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Accidental HR Errors Frontline Managers Are Making

HR errors are costly, usually preventable, and the responsibility of every management team member from lead to CEO. These errors are made, more often, by frontline managers because they did not receive adequate training on the basics of management and employment law.  

Common (But Accidental!) Errors Made by Managers  

Graphic Showing One Employee Gossiping Other EmployeeMistakes made by managers can be quite costly to    the organization. They’re detrimental to employees, and they can seriously harm the manager’s reputation and career potential.  

These 20 common HR errors are made, not in HR,     but by many managers who haven’t been adequately trained and/or held accountable for their managerial responsibilities to the company and its employees.   

  • Over-promising when recruiting can result in disappointment related to compensation, benefits, development opportunities, job scope, eligibility for rapid promotions, culture, and more. 
  • Failing to properly train or provide resources to new hires and other employees. A manager’s job includes enabling employees by giving them what they need to do the work. If managers bog employees down and don’t adequately resource them, they’re disabling performance. Don’t forget: time is also a resource that employees need to succeed.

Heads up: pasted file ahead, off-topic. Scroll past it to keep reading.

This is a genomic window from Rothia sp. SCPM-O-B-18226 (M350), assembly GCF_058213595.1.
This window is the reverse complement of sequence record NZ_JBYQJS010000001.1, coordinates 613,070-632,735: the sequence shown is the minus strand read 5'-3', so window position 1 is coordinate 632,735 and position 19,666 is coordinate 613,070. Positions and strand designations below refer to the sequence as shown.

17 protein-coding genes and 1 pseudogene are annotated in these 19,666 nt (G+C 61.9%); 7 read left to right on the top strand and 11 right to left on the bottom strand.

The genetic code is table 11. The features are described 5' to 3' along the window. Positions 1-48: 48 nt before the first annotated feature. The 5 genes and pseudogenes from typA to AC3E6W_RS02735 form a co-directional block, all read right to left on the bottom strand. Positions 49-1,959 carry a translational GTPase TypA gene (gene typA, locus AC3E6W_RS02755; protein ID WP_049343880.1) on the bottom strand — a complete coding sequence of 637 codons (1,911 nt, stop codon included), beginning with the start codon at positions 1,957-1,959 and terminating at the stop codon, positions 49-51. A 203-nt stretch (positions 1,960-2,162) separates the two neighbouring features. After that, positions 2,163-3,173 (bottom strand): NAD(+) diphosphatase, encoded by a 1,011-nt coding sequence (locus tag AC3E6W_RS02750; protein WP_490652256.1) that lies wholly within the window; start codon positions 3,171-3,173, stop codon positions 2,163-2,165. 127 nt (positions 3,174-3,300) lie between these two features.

• Defaulting to authority rather than leveraging influence and educating employees. “Do it because I said so” is uninspiring, unsustainable, and the sure sign of a weak manager. Employees deserve to know why and how the work should be done. They’ll be significantly more engaged when managers lead with heart-and-soul vs. command-and-control.  
  • Not delegating or delegating poorly impairs trust, unfairly limits employees, and keeps managers from doing the job of leading people (because they’re mired in day-to-day tasks that others could or should be doing). Want to learn more about effective delegation? Register for this free course on People First Leadership Academy?